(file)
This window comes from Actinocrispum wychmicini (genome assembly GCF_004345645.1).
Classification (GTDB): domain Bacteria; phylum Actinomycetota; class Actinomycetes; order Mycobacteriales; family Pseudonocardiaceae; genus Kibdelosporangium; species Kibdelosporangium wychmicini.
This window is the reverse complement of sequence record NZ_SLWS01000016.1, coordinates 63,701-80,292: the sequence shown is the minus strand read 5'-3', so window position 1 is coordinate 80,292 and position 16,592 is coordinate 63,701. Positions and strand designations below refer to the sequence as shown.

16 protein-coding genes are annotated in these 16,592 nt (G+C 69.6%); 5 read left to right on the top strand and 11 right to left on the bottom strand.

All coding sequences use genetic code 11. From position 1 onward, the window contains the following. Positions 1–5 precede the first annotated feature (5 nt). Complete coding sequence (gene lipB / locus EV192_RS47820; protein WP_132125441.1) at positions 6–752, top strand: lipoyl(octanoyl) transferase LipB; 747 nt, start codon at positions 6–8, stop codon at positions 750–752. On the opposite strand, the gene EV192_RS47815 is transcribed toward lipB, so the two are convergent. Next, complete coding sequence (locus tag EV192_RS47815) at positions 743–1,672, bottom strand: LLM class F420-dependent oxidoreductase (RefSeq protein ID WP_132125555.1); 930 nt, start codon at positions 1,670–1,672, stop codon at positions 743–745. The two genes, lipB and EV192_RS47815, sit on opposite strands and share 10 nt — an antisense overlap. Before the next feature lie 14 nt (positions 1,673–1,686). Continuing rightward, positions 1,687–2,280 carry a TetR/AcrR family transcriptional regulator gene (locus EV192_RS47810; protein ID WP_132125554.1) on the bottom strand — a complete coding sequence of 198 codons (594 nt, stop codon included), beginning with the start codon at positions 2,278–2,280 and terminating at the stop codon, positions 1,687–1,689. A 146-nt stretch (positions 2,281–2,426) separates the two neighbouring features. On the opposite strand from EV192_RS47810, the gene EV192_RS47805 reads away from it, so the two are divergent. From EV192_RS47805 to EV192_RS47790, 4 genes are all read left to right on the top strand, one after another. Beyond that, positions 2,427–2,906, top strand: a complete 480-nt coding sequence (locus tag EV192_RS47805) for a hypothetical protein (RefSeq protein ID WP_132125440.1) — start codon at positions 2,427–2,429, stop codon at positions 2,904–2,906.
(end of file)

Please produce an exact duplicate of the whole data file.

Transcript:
This window comes from Actinocrispum wychmicini (genome assembly GCF_004345645.1).
Classification (GTDB): domain Bacteria; phylum Actinomycetota; class Actinomycetes; order Mycobacteriales; family Pseudonocardiaceae; genus Kibdelosporangium; species Kibdelosporangium wychmicini.
This window is the reverse complement of sequence record NZ_SLWS01000016.1, coordinates 63,701-80,292: the sequence shown is the minus strand read 5'-3', so window position 1 is coordinate 80,292 and position 16,592 is coordinate 63,701. Positions and strand designations below refer to the sequence as shown.

16 protein-coding genes are annotated in these 16,592 nt (G+C 69.6%); 5 read left to right on the top strand and 11 right to left on the bottom strand.

All coding sequences use genetic code 11. From position 1 onward, the window contains the following. Positions 1–5 precede the first annotated feature (5 nt). Complete coding sequence (gene lipB / locus EV192_RS47820; protein WP_132125441.1) at positions 6–752, top strand: lipoyl(octanoyl) transferase LipB; 747 nt, start codon at positions 6–8, stop codon at positions 750–752. On the opposite strand, the gene EV192_RS47815 is transcribed toward lipB, so the two are convergent. Next, complete coding sequence (locus tag EV192_RS47815) at positions 743–1,672, bottom strand: LLM class F420-dependent oxidoreductase (RefSeq protein ID WP_132125555.1); 930 nt, start codon at positions 1,670–1,672, stop codon at positions 743–745. The two genes, lipB and EV192_RS47815, sit on opposite strands and share 10 nt — an antisense overlap. Before the next feature lie 14 nt (positions 1,673–1,686). Continuing rightward, positions 1,687–2,280 carry a TetR/AcrR family transcriptional regulator gene (locus EV192_RS47810; protein ID WP_132125554.1) on the bottom strand — a complete coding sequence of 198 codons (594 nt, stop codon included), beginning with the start codon at positions 2,278–2,280 and terminating at the stop codon, positions 1,687–1,689. A 146-nt stretch (positions 2,281–2,426) separates the two neighbouring features. On the opposite strand from EV192_RS47810, the gene EV192_RS47805 reads away from it, so the two are divergent. From EV192_RS47805 to EV192_RS47790, 4 genes are all read left to right on the top strand, one after another. Beyond that, positions 2,427–2,906, top strand: a complete 480-nt coding sequence (locus tag EV192_RS47805) for a hypothetical protein (RefSeq protein ID WP_132125440.1) — start codon at positions 2,427–2,429, stop codon at positions 2,904–2,906.